For a project that has the epic scope of Ender’s Game, it’s only fitting that the film be released in IMAX. Fans can look forward to seeing the adaptation of the beloved Orson Scott Card novel in IMAX format when it debuts in theaters November 1st, 2013. The sci-fi film from director Gavin Hood (X-Men Origins: Wolverine) follows Andrew “Ender” Wiggin (Asa Butterfield), a boy trained at a military battle school in the hopes that he’ll develop a strategy to defeat the alien menace known as the Formics. This will make two big features for Lionsgate being released in the same month (The Hunger Games: Catching Fire releases November 22nd), two properties the studio hopes will continue to bear box-office fruit. But before Catching Fire can sweep Ender’s Game aside, the sci-fi film will have three weeks to build up a big payday and, hopefully, a bigger following. Hit the jump for more updates on Ender’s Game from the film’s production blog.
Thanks to The Wrap for a heads up on Ender’s Game coming to IMAX screens next fall. The site didn’t have much else to offer, but the fact that it’s being released in IMAX strongly suggests the presence of at least a few scenes in the 70mm format. I’m personally hoping for some scenes in the Battle Room, maybe some epic space combat and perhaps even some shots of Ender’s home world.
I don’t often geek out over film properties. Even this year’s crop of comic book movies only got my blood pumping ever so slightly more than usual. But Ender’s Game is my top favorite book of all time, so it goes without saying that I’m beyond excited for this film’s release. Thankfully, the production team is keeping us up to date with the film’s progress (which wrapped principal photography a couple months ago). The posts give me more assurance that the powers that be are fans of the source material and will hopefully translate that appreciation onto the screen for fans. Here are some of the choice cuts from the latest production blog entries. Some spoilers may follow for the uninitiated:
We have a muppet of the Colonel who narrates the whole thing from the future. Oh, no wait, different movie. I joke because that is a great question and I think Gavin would tell you that it was the biggest challenge he faced in composing his script. It was also the most challenging aspect of the casting process. So here we have two things that really make it happen. First, we got such an unbelievable group of actors who can convey so much with their faces and body language… frankly, with their performances, which is something a book is denied using to convey inner emotion or thought.
And secondly, of course, Gavin elegantly translated some of the inner thought into action or character decisions in his script — drama — and that allowed him to find natural places for the characters to speak about what they are going through.
For fans of the character, Bean:
Bean who? Oh, Bean! You should know how much Orson Scott Card advocated for as much Bean as we could muster, and really encouraged ways to make him pivotal. You’ll decide if we succeeded! I think we did. And we’re even more excited for you all to experience Aramis Knight’s fantastic portrayal of Bean.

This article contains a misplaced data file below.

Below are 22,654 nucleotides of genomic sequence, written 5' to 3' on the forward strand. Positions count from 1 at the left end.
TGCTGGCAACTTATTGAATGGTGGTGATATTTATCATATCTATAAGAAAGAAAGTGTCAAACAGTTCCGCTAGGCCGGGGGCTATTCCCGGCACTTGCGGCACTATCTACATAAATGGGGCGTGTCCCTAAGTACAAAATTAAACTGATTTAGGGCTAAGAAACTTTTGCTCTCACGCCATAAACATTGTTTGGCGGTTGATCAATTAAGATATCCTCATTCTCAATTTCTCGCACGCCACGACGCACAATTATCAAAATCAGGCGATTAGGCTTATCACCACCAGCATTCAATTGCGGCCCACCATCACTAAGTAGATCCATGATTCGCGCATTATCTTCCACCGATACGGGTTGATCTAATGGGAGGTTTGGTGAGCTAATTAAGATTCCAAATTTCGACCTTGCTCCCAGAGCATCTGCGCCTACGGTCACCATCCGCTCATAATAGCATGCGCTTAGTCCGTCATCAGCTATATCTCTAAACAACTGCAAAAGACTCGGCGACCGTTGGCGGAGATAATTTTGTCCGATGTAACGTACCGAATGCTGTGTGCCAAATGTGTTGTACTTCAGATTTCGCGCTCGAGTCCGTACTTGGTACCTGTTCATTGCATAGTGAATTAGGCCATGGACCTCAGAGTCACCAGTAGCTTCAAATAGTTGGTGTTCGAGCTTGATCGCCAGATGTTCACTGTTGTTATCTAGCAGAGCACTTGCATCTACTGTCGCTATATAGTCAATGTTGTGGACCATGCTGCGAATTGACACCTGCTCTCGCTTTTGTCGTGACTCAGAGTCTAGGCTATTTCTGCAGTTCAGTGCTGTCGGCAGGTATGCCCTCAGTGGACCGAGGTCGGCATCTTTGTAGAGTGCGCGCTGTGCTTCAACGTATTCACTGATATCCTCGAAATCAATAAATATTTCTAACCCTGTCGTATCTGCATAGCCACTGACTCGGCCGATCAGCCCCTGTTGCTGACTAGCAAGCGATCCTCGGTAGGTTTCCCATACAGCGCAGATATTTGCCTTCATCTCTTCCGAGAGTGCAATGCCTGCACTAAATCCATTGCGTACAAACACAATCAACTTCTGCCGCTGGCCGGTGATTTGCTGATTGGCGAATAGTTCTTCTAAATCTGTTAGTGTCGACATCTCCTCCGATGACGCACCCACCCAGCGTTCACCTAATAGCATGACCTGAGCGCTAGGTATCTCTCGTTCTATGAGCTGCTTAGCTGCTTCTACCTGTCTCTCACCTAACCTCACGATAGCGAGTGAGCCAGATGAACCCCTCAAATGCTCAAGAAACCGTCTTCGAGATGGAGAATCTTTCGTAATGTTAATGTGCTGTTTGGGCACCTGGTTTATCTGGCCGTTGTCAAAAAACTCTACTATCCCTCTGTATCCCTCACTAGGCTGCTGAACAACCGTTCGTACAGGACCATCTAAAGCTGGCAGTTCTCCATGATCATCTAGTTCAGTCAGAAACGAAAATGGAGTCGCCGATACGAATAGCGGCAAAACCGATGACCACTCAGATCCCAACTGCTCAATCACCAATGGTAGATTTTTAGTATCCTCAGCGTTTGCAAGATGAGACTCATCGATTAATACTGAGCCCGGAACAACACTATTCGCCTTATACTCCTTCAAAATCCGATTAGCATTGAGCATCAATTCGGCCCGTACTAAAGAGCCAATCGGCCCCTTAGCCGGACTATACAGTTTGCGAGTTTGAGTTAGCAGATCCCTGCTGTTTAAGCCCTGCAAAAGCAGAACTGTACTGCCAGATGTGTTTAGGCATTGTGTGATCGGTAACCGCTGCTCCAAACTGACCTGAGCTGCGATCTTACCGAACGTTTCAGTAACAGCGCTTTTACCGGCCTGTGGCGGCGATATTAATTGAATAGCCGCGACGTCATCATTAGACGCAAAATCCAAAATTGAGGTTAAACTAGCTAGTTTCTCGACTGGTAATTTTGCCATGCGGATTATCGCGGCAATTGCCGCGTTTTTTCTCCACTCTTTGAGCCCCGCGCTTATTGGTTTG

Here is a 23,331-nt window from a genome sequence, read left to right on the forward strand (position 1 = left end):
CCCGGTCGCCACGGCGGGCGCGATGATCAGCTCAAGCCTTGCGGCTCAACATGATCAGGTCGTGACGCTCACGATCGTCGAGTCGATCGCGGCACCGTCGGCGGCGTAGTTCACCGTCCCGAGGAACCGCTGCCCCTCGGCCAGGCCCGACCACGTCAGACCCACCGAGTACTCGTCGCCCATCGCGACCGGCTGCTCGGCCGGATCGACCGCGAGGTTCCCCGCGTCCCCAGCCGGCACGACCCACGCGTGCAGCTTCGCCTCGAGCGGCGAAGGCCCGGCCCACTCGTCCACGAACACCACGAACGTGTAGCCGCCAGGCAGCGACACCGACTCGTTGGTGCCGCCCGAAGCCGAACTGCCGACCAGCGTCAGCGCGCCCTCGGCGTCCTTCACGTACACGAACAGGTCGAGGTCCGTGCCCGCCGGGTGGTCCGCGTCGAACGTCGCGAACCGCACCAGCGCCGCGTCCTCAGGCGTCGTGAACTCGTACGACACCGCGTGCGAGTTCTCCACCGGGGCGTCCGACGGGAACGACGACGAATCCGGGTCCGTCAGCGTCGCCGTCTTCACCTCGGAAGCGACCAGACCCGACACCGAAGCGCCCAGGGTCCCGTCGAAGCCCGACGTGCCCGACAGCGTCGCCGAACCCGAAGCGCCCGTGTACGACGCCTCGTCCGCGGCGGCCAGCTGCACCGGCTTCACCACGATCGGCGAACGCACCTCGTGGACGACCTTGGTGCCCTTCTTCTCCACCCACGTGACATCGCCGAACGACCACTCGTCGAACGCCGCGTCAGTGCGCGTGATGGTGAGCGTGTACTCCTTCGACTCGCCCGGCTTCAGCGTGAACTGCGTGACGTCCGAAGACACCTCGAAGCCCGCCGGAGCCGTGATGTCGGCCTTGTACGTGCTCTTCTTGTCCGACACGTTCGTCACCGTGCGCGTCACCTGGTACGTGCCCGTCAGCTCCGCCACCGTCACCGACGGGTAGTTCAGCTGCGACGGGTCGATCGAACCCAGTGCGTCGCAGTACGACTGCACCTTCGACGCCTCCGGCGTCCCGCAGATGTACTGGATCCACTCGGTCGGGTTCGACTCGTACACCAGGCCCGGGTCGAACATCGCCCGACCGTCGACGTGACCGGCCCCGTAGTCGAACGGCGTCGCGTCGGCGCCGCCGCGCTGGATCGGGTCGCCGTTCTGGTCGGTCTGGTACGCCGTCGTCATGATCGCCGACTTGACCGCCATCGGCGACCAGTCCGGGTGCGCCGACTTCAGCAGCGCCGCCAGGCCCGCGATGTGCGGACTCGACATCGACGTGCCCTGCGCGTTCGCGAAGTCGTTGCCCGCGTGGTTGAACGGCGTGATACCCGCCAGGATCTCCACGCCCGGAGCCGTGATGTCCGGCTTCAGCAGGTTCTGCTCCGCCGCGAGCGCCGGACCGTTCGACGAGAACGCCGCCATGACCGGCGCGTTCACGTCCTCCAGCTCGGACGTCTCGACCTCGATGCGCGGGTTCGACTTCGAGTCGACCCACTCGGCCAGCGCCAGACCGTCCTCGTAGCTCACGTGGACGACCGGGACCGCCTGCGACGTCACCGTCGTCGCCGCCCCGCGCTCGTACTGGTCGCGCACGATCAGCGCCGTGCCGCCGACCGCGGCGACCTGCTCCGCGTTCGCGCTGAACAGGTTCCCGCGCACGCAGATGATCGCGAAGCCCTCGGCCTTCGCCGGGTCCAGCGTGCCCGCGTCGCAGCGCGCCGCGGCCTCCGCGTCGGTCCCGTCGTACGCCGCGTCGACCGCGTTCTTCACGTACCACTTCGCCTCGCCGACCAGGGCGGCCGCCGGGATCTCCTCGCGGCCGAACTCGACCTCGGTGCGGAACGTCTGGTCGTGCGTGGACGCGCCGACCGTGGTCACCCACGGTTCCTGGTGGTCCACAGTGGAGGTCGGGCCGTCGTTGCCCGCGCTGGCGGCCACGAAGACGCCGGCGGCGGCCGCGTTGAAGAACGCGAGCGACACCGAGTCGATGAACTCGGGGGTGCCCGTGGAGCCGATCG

With science fiction, there’s a danger in creating a look that seems so foreign it becomes alienating. For ENDER’S GAME, we wanted to make a future that looked both functional and logical. We wanted it to be a future where you can picture yourself in their shoes.
But of course, it is the future. For the uniforms, all synthetic materials were used, meaning no loud silk florals. And for the flash suits… well, we actually had to create them out of thin air.
Christine built the flash suits from virtually non-existent fabrics designed by our incredible production team. The idea was to take cues from “extreme sports” to inspire our design, using real world practicality as opposed to the heightened reality of superhero spandex and a cape.
Production designers Ben Procter and Sean Haworth talk about the task of creating sets with a futuristic look made by human hands versus that of an alien design:
As Ben described it, the most fun was creating the two contrasting cultures of Human and Formic technology and architecture.
“We tried to imbue the spaces and vehicles with a gritty, engineered realism that would help sell the seriousness of the training our hero kids are going through. The visual style of the Formics, on the other hand, needed to be both exotic and beautiful to represent a society not deserving of extinction.”
Ask them to describe the Formic world and you’ll get excited tales, imagining a Formic method of manufacture that was distinctly inhuman — a kind of biological 3D printer, with the drones building living spaces and spacecraft layer by layer.
Starring Butterfield, Abigail Breslin, Harrison Ford, Sir Ben Kingsley, Viola Davis, Hailee Steinfeld, Nonso Anozie, Aramis Knight, Han Soto and Moises Arias, Ender’s Game will be released (in IMAX!) on November 1st, 2013.